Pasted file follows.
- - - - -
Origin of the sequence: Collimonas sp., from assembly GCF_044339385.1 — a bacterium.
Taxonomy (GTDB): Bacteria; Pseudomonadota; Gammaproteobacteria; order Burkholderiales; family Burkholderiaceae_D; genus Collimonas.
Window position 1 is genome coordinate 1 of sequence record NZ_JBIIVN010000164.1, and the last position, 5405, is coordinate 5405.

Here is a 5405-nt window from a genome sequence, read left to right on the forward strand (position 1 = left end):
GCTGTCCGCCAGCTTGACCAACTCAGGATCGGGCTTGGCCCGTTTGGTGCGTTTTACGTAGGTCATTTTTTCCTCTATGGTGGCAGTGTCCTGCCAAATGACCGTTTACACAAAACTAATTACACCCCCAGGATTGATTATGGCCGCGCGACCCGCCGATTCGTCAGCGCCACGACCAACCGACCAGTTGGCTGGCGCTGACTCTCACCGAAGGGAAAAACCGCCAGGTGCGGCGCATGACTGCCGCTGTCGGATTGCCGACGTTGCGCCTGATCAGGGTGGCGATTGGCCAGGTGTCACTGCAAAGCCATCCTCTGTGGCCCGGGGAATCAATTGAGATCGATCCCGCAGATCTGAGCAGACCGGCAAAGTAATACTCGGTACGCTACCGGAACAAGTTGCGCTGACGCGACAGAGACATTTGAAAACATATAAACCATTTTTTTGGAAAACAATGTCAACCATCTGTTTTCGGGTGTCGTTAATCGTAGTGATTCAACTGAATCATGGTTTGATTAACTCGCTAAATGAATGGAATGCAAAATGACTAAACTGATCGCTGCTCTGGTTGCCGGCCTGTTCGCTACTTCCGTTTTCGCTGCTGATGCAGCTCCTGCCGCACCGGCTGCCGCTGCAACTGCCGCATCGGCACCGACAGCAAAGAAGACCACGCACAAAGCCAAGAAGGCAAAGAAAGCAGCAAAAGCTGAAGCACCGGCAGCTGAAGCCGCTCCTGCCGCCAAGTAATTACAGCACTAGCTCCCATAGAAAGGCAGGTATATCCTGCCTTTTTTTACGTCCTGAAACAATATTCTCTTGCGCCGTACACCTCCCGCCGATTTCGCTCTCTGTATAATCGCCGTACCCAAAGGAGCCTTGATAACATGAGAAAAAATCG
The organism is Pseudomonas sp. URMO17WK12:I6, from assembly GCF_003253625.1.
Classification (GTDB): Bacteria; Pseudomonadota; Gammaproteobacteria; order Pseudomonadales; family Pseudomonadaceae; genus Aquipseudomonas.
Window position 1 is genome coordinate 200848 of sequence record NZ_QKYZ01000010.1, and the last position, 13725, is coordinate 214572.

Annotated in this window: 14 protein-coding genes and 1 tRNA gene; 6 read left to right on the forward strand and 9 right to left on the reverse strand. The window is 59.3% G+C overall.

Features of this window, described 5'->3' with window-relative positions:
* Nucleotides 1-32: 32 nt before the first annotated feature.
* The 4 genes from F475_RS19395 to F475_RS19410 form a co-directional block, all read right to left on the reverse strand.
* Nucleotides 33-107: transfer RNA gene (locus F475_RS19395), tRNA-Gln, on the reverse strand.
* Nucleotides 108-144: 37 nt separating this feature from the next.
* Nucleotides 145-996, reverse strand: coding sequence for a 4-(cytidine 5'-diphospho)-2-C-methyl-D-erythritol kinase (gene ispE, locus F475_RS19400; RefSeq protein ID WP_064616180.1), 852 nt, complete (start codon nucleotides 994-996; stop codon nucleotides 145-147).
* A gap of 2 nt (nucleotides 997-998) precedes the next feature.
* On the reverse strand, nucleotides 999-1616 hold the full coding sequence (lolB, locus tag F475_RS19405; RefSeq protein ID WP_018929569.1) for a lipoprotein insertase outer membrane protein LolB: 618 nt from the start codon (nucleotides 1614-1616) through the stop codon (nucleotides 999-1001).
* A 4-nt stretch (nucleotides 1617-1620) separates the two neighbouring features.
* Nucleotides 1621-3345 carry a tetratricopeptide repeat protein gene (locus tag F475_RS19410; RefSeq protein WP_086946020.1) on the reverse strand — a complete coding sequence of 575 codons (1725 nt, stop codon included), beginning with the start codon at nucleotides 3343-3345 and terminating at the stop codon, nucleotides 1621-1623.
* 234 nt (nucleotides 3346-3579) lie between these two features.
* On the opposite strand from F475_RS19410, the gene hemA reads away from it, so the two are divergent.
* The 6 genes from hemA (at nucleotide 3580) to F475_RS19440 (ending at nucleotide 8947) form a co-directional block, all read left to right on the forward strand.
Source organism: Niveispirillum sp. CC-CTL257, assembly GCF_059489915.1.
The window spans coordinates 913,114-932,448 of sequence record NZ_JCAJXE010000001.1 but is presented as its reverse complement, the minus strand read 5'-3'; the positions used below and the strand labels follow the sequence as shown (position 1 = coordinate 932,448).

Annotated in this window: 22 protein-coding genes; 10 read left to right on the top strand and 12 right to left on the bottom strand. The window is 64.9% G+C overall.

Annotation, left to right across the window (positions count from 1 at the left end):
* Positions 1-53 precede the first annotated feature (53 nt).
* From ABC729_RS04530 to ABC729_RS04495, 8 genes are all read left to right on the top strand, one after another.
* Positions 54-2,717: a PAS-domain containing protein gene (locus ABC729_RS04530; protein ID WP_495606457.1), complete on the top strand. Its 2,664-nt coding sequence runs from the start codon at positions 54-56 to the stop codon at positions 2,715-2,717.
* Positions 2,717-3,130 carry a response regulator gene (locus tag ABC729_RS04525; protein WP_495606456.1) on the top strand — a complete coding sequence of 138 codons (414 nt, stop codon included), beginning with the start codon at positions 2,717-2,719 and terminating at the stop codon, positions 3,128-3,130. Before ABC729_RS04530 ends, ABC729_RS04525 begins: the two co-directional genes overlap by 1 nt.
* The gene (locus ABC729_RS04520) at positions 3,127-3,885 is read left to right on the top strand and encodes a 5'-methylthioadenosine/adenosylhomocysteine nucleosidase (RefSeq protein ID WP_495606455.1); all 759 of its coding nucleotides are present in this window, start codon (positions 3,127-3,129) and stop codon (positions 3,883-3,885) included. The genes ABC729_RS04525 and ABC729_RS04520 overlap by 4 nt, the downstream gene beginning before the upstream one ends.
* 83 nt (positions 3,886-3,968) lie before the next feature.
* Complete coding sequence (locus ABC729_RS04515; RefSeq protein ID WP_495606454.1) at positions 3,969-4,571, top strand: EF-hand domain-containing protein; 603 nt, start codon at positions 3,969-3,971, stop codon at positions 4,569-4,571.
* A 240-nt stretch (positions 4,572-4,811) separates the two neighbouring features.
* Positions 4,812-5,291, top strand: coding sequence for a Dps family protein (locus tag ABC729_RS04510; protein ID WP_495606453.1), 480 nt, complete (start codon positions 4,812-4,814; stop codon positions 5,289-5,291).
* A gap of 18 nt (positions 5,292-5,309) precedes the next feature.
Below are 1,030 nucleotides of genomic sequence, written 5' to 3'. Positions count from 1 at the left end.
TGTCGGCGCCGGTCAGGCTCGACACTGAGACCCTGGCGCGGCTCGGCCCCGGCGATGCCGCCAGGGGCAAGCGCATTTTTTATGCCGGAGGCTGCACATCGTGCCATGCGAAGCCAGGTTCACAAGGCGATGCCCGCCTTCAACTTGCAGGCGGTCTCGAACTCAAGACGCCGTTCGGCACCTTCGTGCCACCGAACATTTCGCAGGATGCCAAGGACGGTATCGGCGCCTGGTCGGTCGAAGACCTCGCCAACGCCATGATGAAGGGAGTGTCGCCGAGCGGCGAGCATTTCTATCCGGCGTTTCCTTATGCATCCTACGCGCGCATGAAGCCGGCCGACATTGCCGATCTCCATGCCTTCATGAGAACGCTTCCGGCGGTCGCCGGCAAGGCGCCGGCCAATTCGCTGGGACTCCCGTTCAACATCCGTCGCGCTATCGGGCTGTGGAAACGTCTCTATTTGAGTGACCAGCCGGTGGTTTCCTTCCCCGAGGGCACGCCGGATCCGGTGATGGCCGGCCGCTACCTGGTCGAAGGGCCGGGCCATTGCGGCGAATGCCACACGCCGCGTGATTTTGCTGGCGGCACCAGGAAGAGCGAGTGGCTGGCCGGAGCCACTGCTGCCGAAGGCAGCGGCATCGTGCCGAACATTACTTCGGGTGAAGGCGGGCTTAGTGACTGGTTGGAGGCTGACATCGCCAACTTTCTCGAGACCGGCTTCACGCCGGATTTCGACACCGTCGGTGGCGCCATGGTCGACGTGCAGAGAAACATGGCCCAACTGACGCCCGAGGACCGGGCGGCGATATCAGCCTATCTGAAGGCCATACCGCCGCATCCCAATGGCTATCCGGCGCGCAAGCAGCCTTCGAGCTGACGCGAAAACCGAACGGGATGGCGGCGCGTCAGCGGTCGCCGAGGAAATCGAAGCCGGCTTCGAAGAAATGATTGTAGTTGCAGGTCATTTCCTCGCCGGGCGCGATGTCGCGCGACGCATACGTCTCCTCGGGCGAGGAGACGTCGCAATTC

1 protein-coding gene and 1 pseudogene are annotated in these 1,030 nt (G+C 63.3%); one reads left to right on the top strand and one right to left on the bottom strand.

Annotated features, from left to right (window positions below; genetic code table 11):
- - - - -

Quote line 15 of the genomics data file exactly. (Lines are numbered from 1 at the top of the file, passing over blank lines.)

* Nucleotides 145-996, reverse strand: coding sequence for a 4-(cytidine 5'-diphospho)-2-C-methyl-D-erythritol kinase (gene ispE, locus F475_RS19400; RefSeq protein ID WP_064616180.1), 852 nt, complete (start codon nucleotides 994-996; stop codon nucleotides 145-147).